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Word Origins

This page is about the origin of words and phases and how they came to be. 

ALL BALLED UP: In the winter in the country regions where horses are used, the roads, especially on hills, are snowploughed very poorly.  Horses going along these roads would collect snow inside their horseshoes.  This formed slowly, but surely, into balls of snow often as high as four inches.  The horse would slip and the driver would sometimes have to get out and knock the snow off the horseshoes.  This is the origin of the expression to be "all balled up." (Judith Beach, Belmont MA, Readers Digest Magazine, March 1930, page 1051)


CROSSWORD: Dec 13, 1913, The Sunday New York World printed a puzzle called a
"word-cross." The puzzle was a success and became a weekly feature. The name
eventually evolved into "crossword."

DIXIELAND:  In the 1930s America was flooded with wildcat money, and counterfeiting was so common that suspicion became fixed on almost all paper money.  Through it all, however, the bank notes of the Citizens' Bank and Trust Company of New Orleans commanded the respect of the whole of the Mississippi Valley and the remainder of the country as well.  In the days before the Civil War, this bank's notes were printed in French as well as English.  The most common denomination ws the ten-dollar note, and it bore the Roman numberal X and the Arabic number 10.  But also in the middle of the back was printed the French word "Dix" amidst the other lettering in French.  The Mississippi River then was the great highway of traffic between New Orleans and the North, and in the argot of the river, when a man was headed down South into Louisiana on a trading expedition, he was going to "come back with a pocket full of Dixes."  From "Dixes" to Dixie" was an easy step.  And the South, particularly Louisana, became known as "the land of Dixies," or more briefly "Dixie Land." (Bert Morehouse, Pasadena, CA, Reader's Digest, March 1930, page 1053)

NOT WORTH A TINKER'S DAM:  In olden times the mender of pots, pans, etc., who was generally an itinerant, used to proclaim his approach by beating on a kettle, while his wagon with pots and pan hanging and knocking together over the rough road produced a "tinkling" sound as he road along, hence he was called a "tinkler".  When the tinkler had a pan to repair and a joint to solder, he would build a wall (a dam) of mud, clay, dough, or the like to retain the melted flux and solder.  After the completion of the repair the retaining wall was torn away and discarded, and so we have "not worth a tinker's dam", as something of absolutely no value.  (William H. Powell, Baltimore, MD, Reader's Digest, March 1930, page 1051)

ON HIS HIGH HORSE: When a knight was fully clothed in his armour and equipped with all his terrible weapons and went parading through the villege, it required a very large horse to support him.  The knight was said to be "On His High Horse", in contract with the smaller horse for hunting.  From this has originated the saying that a person is "On His High Horse" when displaying especial aggressiveness.  ("Life on a Midieval Barony", Rev George E. Taylor, Pemberton, NJ, Reader's Digest, March 1930, page 1052)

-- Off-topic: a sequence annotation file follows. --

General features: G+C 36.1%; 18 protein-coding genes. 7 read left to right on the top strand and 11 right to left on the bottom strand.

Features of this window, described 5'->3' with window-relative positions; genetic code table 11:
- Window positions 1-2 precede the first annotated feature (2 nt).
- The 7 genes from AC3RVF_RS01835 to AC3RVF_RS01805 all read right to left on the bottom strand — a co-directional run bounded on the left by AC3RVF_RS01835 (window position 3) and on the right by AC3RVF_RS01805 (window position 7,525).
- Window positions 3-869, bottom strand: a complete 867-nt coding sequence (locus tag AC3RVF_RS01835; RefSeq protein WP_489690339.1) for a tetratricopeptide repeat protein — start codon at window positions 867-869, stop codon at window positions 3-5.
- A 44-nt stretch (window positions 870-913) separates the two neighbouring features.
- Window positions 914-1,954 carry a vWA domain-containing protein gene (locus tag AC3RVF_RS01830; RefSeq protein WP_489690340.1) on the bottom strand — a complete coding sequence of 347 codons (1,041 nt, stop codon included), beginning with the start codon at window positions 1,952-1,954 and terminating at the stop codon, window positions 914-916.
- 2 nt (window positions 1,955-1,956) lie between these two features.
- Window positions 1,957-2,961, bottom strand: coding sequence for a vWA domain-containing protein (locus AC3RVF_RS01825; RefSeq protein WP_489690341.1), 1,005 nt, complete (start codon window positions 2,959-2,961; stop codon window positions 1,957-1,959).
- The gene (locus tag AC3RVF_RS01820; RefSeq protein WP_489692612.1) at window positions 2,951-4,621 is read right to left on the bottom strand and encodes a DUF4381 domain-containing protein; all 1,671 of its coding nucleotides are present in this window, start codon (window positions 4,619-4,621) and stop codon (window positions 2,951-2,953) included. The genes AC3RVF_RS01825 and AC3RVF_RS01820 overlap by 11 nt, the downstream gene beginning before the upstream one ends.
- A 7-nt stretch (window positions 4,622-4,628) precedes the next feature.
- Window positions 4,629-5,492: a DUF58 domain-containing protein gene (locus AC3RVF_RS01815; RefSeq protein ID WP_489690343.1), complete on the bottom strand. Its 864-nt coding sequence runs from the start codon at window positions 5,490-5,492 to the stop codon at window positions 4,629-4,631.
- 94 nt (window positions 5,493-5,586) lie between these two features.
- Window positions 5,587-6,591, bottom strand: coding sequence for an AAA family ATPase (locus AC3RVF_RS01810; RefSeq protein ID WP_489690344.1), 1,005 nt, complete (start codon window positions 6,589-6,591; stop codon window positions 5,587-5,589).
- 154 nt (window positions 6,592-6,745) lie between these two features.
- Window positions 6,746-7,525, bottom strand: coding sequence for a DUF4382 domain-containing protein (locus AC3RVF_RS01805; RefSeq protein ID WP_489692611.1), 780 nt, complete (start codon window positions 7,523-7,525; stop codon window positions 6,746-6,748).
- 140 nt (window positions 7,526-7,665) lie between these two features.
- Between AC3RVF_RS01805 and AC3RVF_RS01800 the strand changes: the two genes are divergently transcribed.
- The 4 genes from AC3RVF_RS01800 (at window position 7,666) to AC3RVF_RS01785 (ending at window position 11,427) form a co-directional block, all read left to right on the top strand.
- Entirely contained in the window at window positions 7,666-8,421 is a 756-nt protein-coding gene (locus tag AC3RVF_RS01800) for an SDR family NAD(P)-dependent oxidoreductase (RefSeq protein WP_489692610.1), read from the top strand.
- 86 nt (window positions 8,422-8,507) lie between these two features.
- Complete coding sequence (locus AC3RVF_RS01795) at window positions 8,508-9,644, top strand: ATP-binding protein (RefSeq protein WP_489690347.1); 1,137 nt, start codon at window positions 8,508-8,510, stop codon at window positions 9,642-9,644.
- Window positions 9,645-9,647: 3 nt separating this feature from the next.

STEMWINDER: In an age when speechmaking was a popular entertainment and in which politicans spoke for hours (the speech preceding Lincoln's address at Gettysburg ran longer than two hours, and most of the audience thought it was too short), the term "stemwinder" comes from a speech so long that listeners had to rewind their watch during its course. (Ulysses S. Grant, the Unlikely Hero, Atlas Books 2004, by Michael Korda, page 113)

TARIFF:  When the Moors were masters of Spain, their ships used to lay wait for merchant vessels coming through the Strait of Gibralter bound for Italy, Greece and Egypt, in order to plunder them.  These Moors were no fools and very wisely observed that it did not pay to kill the goose that laid golden eggs, so, to keep up the game as long as possible, they levied a sort of blackmail with a fixed scale of payment on the value of the cargo after the ship had been taken into their harbor of Tarifa -- about 30 miles from Gibraltar.  This originated the word "Tariff", which some people still today believe is a hold up.  (James F. Potter, Montreal, Canada, Reader's Digest, March 1930, page 1052)

TEETOTALERS:  It is said that Richard Turner, an English temperance orator who had an impediment in his speech, would invariably speak of t-t-total abstinence.  In derision, his supporters were nicknamed "Teetotalers". ("Handy Book of Literary Curiosities", Ruth A. Miller, New York City, NY, Reader's Digest, March 1930, page 1052)

THE KING'S ENGLISH:  From the time of the conquest to the 14th century, the language of England was in a very unsettled condition.  Latin seems to have been used in formal written documents, while French was the spoken language of the Court and the nobility.  Saxon was spoken universally by the lower orders, and even this varied so greatly that people of the south could scarcely understand those of the north.  The language of the Court could not, of course, be comprehended by the common people, who knew only Saxon, and so a language suitable for proclamations and edicts was gradually formed, and to distinguish it from mere dialects, it was called "The King's English."  Chaucer and Gower, at this time were very much about the Court and learned this style of speech.  They were the first writers to write in a speech which thence-forward was recognized as The English Language.  ("The King's English" - Earle's Philology of the English Tongue -- J. W. Lyle, Kansas City, Mo., Reader's Digest, March 1930, page 1051)